"Everyone talks about how imperfect the fossil record is, but not many people do anything about it," said David Jablonski, the William Kenan Jr. Professor in Geophysical Sciences at the University of Chicago. "We're not doing this for the sake of knowing more about clams, but for knowing more about how to answer biological questions in the fossil record more rigorously."
Jablonski co-authored the study along with James Valentine, University of California, Berkeley; Susan Kidwell, University of Chicago; and Kaustuv Roy, University of California, San Diego. Their study, funded by the National Science Foundation and the National Aeronautics and Space Administration, appears in the April 10-14 Online Early Edition of the Proceedings of the National Academy of Sciences.
The findings will help scientists link the recent fossil record with modern biodiversity to better understand the role of humans in bringing about change in patterns of life on Earth, said Kidwell, the William Rainey Harper Professor in Geophysical Sciences. "This gives us some strategies for how to zero in on the most reliable data," she said.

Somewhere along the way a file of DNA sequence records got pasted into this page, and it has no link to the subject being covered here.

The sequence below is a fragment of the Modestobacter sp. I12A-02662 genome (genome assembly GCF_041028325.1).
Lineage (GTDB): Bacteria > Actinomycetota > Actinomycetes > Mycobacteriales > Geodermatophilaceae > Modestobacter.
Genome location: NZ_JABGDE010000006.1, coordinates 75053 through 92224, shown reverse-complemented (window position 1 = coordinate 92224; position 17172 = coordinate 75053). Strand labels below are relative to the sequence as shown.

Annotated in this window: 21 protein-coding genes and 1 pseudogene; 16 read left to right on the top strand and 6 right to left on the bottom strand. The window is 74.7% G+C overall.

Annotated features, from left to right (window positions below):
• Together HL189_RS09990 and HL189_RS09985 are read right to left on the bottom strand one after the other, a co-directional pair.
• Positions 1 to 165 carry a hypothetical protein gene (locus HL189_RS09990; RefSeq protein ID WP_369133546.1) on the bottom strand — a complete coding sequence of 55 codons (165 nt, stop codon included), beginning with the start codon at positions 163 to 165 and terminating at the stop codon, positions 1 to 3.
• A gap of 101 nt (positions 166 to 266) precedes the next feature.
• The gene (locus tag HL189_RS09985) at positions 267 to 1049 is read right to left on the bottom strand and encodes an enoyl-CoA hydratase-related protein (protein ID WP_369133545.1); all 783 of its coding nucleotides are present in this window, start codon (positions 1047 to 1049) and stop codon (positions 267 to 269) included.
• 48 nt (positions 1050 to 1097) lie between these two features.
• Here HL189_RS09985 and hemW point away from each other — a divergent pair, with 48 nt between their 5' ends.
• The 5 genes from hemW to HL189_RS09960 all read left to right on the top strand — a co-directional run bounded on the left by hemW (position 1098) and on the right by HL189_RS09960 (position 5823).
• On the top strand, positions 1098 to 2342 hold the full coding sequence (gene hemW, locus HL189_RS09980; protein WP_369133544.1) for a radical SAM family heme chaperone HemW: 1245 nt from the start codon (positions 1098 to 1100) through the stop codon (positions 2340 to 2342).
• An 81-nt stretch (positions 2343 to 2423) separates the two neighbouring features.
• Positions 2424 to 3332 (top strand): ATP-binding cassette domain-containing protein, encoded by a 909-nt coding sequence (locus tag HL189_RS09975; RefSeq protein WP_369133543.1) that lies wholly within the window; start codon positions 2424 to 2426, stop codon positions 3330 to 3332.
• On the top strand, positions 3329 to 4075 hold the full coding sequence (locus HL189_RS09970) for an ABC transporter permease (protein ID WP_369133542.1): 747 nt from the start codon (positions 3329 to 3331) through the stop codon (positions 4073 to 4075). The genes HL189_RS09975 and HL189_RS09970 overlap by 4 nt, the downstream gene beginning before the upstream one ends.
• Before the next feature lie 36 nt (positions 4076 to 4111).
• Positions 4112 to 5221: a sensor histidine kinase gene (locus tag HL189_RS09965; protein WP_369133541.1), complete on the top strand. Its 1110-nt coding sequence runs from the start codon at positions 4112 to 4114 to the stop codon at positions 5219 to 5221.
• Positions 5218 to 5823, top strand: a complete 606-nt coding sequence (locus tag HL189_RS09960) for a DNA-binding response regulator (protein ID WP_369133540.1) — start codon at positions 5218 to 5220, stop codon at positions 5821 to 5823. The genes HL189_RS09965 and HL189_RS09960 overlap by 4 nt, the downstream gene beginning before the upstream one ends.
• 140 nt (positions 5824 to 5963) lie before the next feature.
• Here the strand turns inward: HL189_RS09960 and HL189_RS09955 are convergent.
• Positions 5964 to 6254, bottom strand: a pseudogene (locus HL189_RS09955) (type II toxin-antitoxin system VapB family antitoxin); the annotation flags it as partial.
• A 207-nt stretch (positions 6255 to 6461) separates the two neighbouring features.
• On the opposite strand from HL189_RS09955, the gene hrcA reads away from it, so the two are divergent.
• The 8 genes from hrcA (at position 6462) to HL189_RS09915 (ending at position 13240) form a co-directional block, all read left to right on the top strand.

The PNAS co-authors focused on bivalves (clams, scallops, oysters, cockles and their kin), because they serve paleontologists the way geneticists use mice or fruit flies as model systems. Jablonski called the clam "a real bellweather" for understanding many long-term changes in biodiversity.
Said Kidwell: "This group is hughly important out there in the modern seas, constituting a big fraction of animal diversity." Some clams are tiny while others are giants. They pursue lifestyles ranging from parasitic to predatory, and they live
Source:University of Chicago